Two RB-57As loaned the Chinese on Taiwan began spy flights over mainland China on December 6, 1957, but F-6 (Chinese MiG-19) fighters soon shot one down. They were replaced by three RB-57Ds and on October 7, 1959, near Peking, one became the first American-built aircraft downed by a Soviet-made SA-2 missile. Pakistan received 22 B-57Bs and 3 B-57Cs in June 1959 that fought in the September 1965 Kashmir war, a dispute continued for the rest of the century.
Another non-combat modification was the WB-57F weather aircraft, rebuilt from 21 older models by General Dynamics at Fort Worth, with two TF-33-P-11A turbofans, and two J60 auxiliary jets could be added below the 122-foot wing. The first was originally designated RB-57F when first flown on June 23, 1963, and 21 of these two-seaters were delivered by March 1967. Combat altitude was 63,200 feet and combat radius was 1474 miles. Their work included gathering air samples from nuclear tests before retirement from Air Force service in June 1974.
Just as an American version of a British design was the first Army plane to bomb enemy soldiers in 1918, the first USAF jet bombers to hit enemy troops were also of British design. Only two Canberra squadrons, the 8th and 13th, of the 3rd Bomb Wing remained active when war in Vietnam revived the need for light bombers, and in April 1964 they moved 47 aircraft to Clark Field in the Philippines.
The first Canberras actually in Vietnam were two
RB-57Es provided for the “Patricia Lynn” reconnaissance missions begun May 2, 1963, and, with three additional planes, continued until August 1971 by the 460th TRW. On August 5, 1964, the day after the Tonkin Bay incident, 20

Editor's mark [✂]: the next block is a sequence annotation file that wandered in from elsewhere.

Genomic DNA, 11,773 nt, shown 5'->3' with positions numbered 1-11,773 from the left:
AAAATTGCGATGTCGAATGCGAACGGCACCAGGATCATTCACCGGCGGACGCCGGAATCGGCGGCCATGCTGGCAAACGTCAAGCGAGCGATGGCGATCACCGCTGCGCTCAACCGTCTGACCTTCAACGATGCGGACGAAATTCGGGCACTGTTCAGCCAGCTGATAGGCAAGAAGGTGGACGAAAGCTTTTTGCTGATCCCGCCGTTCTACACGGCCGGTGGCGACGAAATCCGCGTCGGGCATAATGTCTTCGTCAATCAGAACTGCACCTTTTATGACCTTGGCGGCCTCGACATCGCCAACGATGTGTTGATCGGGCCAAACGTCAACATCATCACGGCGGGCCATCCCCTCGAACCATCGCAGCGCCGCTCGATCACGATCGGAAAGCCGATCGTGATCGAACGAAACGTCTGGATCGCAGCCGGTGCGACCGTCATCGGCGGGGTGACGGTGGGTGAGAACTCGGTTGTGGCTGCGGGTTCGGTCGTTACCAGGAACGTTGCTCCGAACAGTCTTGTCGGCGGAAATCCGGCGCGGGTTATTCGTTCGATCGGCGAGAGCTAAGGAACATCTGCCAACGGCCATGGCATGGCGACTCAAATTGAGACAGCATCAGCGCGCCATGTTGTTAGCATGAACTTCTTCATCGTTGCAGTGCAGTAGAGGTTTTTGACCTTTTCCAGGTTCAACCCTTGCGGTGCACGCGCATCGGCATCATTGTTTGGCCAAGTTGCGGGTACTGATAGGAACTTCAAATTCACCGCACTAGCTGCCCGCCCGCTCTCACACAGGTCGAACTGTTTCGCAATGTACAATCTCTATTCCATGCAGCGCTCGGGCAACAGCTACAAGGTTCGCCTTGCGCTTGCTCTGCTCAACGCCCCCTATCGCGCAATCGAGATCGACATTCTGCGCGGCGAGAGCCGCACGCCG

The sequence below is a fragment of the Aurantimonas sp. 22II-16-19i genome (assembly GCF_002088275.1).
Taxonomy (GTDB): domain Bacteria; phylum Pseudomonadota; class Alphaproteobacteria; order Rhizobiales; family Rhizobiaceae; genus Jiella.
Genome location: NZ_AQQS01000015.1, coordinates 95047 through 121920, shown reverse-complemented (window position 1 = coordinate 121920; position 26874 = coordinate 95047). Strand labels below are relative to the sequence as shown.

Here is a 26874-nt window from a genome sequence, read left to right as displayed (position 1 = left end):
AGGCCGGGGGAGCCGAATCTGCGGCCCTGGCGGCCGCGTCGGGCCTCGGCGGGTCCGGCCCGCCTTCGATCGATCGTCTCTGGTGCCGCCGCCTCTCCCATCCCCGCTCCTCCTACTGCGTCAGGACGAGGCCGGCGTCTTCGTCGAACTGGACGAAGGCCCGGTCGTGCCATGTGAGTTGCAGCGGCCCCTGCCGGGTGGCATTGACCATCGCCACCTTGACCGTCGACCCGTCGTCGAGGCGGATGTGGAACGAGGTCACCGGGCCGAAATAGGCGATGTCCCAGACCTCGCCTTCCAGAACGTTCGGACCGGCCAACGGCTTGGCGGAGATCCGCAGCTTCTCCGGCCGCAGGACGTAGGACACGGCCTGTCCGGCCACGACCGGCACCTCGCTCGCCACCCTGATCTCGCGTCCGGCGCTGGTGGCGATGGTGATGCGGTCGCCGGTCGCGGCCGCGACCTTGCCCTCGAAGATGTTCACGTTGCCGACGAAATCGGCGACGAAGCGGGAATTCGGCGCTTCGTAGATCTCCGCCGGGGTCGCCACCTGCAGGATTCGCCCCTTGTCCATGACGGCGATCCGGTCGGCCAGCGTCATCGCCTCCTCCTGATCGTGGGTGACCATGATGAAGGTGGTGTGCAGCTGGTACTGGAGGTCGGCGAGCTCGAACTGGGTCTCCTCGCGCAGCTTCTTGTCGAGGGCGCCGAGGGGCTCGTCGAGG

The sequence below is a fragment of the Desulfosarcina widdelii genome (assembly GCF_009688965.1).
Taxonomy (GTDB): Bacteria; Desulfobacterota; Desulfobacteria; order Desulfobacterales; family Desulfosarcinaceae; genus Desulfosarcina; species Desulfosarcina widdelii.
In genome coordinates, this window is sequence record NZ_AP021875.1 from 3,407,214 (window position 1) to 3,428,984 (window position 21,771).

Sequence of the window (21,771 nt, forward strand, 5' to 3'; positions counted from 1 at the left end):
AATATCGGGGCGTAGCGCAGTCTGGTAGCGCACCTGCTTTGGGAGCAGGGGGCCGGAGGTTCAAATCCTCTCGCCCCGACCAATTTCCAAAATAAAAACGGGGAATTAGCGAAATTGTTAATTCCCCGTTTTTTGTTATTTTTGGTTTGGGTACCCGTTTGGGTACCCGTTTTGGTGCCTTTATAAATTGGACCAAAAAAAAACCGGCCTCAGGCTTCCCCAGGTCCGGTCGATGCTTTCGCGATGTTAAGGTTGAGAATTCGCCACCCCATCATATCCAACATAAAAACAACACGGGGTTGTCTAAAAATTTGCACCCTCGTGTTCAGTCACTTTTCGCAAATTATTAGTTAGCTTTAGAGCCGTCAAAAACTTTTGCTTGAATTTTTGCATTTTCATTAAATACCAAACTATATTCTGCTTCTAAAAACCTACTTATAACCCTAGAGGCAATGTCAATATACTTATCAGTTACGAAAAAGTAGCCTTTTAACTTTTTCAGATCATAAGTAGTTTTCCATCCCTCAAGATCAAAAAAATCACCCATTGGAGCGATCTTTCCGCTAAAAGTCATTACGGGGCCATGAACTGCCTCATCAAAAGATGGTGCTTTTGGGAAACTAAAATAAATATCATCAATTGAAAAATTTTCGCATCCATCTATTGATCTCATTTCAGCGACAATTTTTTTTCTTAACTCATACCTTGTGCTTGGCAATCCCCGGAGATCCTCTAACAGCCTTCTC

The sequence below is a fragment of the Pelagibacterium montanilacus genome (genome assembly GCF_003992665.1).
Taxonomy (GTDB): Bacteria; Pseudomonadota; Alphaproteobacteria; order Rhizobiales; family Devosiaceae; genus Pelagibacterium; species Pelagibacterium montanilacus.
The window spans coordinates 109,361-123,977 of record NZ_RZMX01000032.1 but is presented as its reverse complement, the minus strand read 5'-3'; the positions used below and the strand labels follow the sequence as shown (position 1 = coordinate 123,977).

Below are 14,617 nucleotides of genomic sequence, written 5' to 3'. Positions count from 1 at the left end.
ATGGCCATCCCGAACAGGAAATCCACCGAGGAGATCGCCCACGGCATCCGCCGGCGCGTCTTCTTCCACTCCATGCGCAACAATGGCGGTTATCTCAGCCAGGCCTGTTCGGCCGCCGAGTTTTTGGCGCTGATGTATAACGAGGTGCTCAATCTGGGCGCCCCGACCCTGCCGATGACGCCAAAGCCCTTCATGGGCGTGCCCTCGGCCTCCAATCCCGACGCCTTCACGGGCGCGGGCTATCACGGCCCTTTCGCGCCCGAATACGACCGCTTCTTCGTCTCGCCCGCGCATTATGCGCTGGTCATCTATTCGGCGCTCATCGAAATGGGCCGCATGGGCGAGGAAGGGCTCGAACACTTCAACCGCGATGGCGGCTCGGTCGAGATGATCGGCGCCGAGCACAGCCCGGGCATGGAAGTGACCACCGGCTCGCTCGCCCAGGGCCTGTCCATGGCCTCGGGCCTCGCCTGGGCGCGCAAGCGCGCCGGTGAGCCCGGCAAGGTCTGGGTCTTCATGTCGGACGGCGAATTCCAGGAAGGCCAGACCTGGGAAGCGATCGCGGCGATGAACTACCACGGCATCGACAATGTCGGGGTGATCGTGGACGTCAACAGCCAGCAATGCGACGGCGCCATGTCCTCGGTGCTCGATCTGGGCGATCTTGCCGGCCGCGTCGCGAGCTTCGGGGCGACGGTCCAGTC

B-57Bs were sent from Clark Field to Bien Hoa, near Saigon. They seemed to be positioned as a threat, for only a few road reconnaissance flights were made, but a November 1 mortar attack destroyed five and damaged 15 of the 20 bombers present, and caused 76 American casualties.
President Johnson decided to commit the USAF to direct intervention, and on February 19, 1965, 24 B-57Bs made the first heavy attack on a Viet Cong base. The Rolling Thunder bombing campaign against North Vietnam began March 2 with an attack including by 20 B-57s
Strong AAA fire was dangerous enough, but the worse experience was destruction of ten B-57s on May 16, by runway explosions at Bien Hoa. Canberra missions were moved to Da Nang in June. Vietnam Air Force pilots had begun training at Clark Field in May 1964, and four B-57s were provided them in August 1965. That program was ended in April 1966, after discouraging accidents. Of 96 Canberras deployed in Southeast Asia by 1968, only 32 survived.
The Canberras shifted to their original planned role of night intrusion, but target location provided quite difficult. To solve this problem, 16 aircraft were returned to Martin for conversion to the B-57G. The nose was reshaped to house APQ-139 radar, a low-light-level television, and laser range finder, with an infrared detection system under the left wing. No wing guns, but four laser-guided 500-pound Mk-82 bombs, four 750-pound M-117A-1 bombs and 3,950 pounds of canister ordinance were available. A downward firing 20-mm M61A turret was added to the B-57G below.
The first B-57G was delivered to TAC on May 22, 1970, and 11 arrived in Thailand with the 13th Bomb Squadron in September. They operated against trucks on the Ho Chi Minh Trail until 1972, when the aircraft returned to the United States for a Kansas ANG squadron until retiring in 1974.
Despite withdrawal from combat units, the Canberra continued in many utility roles, especially in weather investigations. Two Defense System Evaluation squadrons (DSES) were established, using modified EB-57s to simulate enemy attempts to penetrate our airspace.
[ B- 24 / Home ]
[Back to Boeing B-47]
Want information on other Combat Planes? Search the rest of our site.
© Copyright 2010 AmericanCombatPlanes.com All rights